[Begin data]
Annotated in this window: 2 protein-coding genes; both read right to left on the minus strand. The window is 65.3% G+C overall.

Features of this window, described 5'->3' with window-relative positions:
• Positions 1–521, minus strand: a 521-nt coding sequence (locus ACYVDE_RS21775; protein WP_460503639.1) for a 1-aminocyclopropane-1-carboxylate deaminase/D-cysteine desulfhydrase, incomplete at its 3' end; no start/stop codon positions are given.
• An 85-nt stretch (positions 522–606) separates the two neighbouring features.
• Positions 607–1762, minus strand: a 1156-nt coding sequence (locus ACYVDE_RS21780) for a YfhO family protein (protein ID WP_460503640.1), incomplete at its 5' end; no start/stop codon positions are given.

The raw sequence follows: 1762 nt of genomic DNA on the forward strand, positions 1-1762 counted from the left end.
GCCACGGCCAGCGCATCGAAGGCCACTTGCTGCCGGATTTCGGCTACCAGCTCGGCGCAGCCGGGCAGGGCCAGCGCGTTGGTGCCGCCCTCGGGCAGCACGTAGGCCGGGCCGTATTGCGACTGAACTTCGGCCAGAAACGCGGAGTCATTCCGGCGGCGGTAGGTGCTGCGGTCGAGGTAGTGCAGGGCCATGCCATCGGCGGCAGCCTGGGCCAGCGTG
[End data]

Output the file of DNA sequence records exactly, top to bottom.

Annotated in this window: 2 protein-coding genes; both read right to left on the minus strand. The window is 65.3% G+C overall.

Features of this window, described 5'->3' with window-relative positions:
• Positions 1–521, minus strand: a 521-nt coding sequence (locus ACYVDE_RS21775; protein WP_460503639.1) for a 1-aminocyclopropane-1-carboxylate deaminase/D-cysteine desulfhydrase, incomplete at its 3' end; no start/stop codon positions are given.
• An 85-nt stretch (positions 522–606) separates the two neighbouring features.
• Positions 607–1762, minus strand: a 1156-nt coding sequence (locus ACYVDE_RS21780) for a YfhO family protein (protein ID WP_460503640.1), incomplete at its 5' end; no start/stop codon positions are given.

The raw sequence follows: 1762 nt of genomic DNA on the forward strand, positions 1-1762 counted from the left end.
GCCACGGCCAGCGCATCGAAGGCCACTTGCTGCCGGATTTCGGCTACCAGCTCGGCGCAGCCGGGCAGGGCCAGCGCGTTGGTGCCGCCCTCGGGCAGCACGTAGGCCGGGCCGTATTGCGACTGAACTTCGGCCAGAAACGCGGAGTCATTCCGGCGGCGGTAGGTGCTGCGGTCGAGGTAGTGCAGGGCCATGCCATCGGCGGCAGCCTGGGCCAGCGTG